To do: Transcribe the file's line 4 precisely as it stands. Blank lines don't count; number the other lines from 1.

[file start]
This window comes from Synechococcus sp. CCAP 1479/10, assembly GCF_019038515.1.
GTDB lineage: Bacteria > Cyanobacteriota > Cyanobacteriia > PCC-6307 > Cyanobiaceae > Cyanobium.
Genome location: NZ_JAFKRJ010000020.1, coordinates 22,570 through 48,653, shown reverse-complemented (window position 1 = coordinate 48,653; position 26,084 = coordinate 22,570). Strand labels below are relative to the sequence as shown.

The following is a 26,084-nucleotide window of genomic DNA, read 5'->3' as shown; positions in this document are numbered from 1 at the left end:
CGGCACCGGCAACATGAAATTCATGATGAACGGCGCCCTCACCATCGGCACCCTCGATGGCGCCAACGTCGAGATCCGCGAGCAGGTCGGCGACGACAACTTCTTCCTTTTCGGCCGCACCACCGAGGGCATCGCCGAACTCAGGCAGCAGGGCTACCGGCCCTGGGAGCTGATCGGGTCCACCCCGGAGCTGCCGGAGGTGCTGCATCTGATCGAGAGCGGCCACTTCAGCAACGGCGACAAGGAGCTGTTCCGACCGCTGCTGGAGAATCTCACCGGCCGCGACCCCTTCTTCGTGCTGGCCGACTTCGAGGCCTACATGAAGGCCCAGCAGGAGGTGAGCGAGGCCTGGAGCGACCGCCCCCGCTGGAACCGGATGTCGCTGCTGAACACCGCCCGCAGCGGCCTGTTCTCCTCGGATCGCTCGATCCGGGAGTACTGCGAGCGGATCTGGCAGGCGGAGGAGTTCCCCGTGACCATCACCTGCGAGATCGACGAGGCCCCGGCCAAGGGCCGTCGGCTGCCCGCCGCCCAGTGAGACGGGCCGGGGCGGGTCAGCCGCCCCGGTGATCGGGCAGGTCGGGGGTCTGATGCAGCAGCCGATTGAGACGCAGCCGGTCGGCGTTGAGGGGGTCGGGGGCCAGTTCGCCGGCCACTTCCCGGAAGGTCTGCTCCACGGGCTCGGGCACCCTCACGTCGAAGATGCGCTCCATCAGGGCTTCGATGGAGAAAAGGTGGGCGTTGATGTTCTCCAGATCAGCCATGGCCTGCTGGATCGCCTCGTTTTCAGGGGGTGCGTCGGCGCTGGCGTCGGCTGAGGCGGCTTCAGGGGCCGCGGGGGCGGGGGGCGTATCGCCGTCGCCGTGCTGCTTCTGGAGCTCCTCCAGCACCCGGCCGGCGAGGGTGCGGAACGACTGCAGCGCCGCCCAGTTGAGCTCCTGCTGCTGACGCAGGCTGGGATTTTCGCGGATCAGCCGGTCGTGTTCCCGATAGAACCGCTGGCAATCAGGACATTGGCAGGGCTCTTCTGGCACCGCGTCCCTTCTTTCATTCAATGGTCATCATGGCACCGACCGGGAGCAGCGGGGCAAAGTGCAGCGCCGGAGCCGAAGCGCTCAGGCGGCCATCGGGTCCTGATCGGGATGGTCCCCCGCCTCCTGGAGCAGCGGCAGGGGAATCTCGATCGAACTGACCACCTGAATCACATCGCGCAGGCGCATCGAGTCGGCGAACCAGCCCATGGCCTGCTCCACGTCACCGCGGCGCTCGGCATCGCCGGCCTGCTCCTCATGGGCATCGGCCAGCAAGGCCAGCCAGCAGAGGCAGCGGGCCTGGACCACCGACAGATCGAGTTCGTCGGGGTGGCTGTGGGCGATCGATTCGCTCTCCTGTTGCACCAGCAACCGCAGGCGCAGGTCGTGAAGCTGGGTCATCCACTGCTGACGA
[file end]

The following is a 26,084-nucleotide window of genomic DNA, read 5'->3' as shown; positions in this document are numbered from 1 at the left end: